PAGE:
Furyk doesn't want to talk about that streak right now. He won't have to until he's in that position again. Having won at Harbour Town, Furyk is hoping that time comes sooner rather than later so he can snap that streak, too.


Sei Young Kim is off to a stellar start to her rookie campaign on the LPGA Tour. With four top-six finishes in six starts, Kim has herself in contention for player of the year honors.

Kim won her second start of the season, which was the eighth event of her LPGA Tour career. In her first six LPGA starts in 2013 and 2014, Kim had five under-par rounds. She carded four such rounds en route to victory in the Bahamas.

In her next five starts, 15 of her 20 rounds were also under par. Kim opened the LOTTE Championship with a pair of 67s and a 2-under 70 in the third round. For the second straight tournament, Kim failed to break par in the final round.

However, it was rather breezy in the final round in Hawaii and just 14 of the 71 players who made the cut broke par on Saturday's final round.

Kim's 73 was enough to get her into a playoff, but it was her 70th and 73rd shots that were dynamically different. Her 70th shot, the tee shot at 18, looked perfect, but took a hard bounce and ran through the fairway and into the water. After a drop, she missed the green with her third shot.

The 73rd shot was really good, and her 75th was even better. With her 73rd shot, Kim chipped in for par to force a playoff with world No. 2 Inbee Park.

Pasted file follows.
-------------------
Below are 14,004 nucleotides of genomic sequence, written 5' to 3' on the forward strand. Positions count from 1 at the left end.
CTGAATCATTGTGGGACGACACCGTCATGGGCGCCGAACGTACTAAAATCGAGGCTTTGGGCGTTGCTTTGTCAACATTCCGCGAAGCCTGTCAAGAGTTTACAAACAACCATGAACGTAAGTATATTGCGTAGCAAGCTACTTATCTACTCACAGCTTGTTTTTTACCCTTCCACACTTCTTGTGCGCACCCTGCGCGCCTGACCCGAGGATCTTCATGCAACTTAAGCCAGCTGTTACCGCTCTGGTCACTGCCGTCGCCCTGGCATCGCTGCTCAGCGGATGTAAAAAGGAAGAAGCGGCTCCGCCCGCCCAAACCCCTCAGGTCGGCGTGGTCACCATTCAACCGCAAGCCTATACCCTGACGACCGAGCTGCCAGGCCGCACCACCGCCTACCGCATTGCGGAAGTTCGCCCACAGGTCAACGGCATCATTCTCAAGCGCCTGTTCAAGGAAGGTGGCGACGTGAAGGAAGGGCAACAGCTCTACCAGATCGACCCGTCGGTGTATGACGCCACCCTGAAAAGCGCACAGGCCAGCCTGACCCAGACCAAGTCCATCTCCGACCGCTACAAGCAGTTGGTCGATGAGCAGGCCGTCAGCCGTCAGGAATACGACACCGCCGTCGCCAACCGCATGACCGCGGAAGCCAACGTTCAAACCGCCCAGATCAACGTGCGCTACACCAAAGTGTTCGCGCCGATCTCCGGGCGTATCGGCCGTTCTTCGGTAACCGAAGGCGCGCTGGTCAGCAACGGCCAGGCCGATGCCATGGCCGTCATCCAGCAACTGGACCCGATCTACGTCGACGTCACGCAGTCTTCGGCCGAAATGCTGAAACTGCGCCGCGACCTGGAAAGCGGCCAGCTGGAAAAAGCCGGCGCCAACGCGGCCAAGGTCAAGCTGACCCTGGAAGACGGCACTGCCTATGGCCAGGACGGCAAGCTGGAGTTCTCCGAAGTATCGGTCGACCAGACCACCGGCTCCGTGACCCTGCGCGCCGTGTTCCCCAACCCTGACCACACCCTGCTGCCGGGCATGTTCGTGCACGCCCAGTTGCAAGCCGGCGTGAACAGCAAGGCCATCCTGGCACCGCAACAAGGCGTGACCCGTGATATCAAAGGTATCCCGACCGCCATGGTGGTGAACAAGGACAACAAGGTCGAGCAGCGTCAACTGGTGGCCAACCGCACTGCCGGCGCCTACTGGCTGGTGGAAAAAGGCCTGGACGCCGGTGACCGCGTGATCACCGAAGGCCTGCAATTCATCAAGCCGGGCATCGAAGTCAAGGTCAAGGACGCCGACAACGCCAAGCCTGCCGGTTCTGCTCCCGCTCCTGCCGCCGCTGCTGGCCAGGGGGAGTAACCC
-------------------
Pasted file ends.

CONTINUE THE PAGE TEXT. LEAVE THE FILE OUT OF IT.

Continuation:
They headed back to the 18th for a playoff. Both players found the fairway off the tee. Kim's 75th shot barely cleared the water, but then took two bounces and dropped into the hole for an improbable eagle.

A stunned Park had a chance to match, but didn't come close.

Kim now tops the money list as well as the player of the year and the rookie of the year points lists.

That is a pretty remarkable turnaround for a player who didn't break 70 in 16 rounds on the LPGA in 2014. But if you look at Kim's record on the Korean LPGA Tour, where she won five times in 2013 and 2014, you may have been able to predict it.


* There are plenty of stories about golfers being disqualified for different reasons, but this one might take the cake. Edoardo Molinari was disqualified from the Shenzhen International because his caddie rode a cart from the ninth green to the 10th tee. That cart ride meant a 2-stroke penalty for Molinari, but he was unaware that his caddie took the ride. Therefore, Molinari signed an incorrect scorecard and was disqualified. His looper took the wrong method in trying to maintain the middle part of the caddie credo, "Show up, keep up, shut up."

* Tommy Fleetwood's third-place finish at the Shenzhen International was big. That helped the 34-year-old Englishman jump 11 spots to No. 55 in this week's world rankings. Monday was the cut-off as the top 64 qualify for next week's WGC-Cadillac Match Play Championship. Thomas Bjorn, who missed two cuts and withdrew from the WGC-Cadillac Championship in his last three starts, was the player bumped from the top 64. Bjorn, who didn't play this past weekend, fell from 63 to 68.